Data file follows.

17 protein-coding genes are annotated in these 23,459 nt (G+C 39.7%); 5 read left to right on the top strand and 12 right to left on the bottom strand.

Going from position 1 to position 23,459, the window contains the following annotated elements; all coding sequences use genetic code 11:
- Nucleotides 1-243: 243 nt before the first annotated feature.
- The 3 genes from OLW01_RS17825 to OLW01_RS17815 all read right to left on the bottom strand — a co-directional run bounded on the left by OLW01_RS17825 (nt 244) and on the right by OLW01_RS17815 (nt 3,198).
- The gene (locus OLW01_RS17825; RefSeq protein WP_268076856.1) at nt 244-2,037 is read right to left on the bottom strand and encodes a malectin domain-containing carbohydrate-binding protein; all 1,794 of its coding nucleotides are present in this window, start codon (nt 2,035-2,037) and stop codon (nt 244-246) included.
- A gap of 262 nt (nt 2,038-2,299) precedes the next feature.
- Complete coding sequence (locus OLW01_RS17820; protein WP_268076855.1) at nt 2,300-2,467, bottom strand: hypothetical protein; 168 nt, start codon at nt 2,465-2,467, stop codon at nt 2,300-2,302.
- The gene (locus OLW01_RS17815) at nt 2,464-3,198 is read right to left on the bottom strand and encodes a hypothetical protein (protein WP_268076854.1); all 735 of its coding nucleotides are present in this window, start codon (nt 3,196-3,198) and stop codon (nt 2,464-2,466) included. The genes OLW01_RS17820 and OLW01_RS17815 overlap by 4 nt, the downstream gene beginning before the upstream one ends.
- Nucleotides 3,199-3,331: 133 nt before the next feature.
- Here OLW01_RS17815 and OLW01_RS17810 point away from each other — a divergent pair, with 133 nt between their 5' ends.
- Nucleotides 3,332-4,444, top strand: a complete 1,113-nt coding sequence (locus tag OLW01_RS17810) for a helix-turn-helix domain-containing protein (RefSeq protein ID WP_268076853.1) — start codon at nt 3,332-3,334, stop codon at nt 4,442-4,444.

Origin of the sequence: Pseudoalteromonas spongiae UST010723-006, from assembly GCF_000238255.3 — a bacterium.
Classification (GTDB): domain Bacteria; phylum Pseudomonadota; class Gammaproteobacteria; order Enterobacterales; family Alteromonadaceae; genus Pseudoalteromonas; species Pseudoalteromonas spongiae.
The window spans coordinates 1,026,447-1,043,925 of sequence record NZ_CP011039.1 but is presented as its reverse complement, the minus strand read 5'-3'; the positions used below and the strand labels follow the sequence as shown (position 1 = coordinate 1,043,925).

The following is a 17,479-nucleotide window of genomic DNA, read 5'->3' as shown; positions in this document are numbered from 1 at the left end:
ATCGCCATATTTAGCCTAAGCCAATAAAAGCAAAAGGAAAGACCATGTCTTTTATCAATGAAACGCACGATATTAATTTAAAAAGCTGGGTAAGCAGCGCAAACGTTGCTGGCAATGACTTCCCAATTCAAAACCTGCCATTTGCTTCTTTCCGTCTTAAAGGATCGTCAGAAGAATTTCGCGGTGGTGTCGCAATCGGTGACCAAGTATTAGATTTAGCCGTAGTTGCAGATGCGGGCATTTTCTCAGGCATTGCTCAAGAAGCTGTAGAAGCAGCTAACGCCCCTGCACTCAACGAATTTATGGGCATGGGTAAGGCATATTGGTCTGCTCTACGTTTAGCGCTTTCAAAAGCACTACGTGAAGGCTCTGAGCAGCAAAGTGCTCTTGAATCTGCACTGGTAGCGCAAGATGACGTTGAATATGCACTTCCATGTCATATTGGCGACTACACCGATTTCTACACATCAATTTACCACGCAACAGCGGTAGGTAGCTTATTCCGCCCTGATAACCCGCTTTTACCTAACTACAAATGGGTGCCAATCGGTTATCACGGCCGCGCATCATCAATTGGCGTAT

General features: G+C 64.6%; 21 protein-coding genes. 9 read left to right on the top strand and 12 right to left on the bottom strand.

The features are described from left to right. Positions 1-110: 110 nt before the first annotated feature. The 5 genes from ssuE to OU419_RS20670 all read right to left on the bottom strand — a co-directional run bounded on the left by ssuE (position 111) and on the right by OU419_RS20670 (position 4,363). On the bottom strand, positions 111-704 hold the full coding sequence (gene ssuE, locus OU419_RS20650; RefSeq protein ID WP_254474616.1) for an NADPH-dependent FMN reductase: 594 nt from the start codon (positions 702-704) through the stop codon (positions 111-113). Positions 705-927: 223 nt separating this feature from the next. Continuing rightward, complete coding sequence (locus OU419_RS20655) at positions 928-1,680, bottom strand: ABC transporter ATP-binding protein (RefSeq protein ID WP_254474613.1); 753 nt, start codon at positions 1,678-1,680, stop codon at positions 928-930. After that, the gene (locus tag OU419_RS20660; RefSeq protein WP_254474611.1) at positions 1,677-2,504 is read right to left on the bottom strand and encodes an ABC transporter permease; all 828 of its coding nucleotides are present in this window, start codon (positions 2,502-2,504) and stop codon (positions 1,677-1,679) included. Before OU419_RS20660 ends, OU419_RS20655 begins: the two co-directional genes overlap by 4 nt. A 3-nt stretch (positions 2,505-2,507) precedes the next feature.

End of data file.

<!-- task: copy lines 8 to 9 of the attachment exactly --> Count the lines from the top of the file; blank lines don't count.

- The gene (locus OLW01_RS17815) at nt 2,464-3,198 is read right to left on the bottom strand and encodes a hypothetical protein (protein WP_268076854.1); all 735 of its coding nucleotides are present in this window, start codon (nt 3,196-3,198) and stop codon (nt 2,464-2,466) included. The genes OLW01_RS17820 and OLW01_RS17815 overlap by 4 nt, the downstream gene beginning before the upstream one ends.
- Nucleotides 3,199-3,331: 133 nt before the next feature.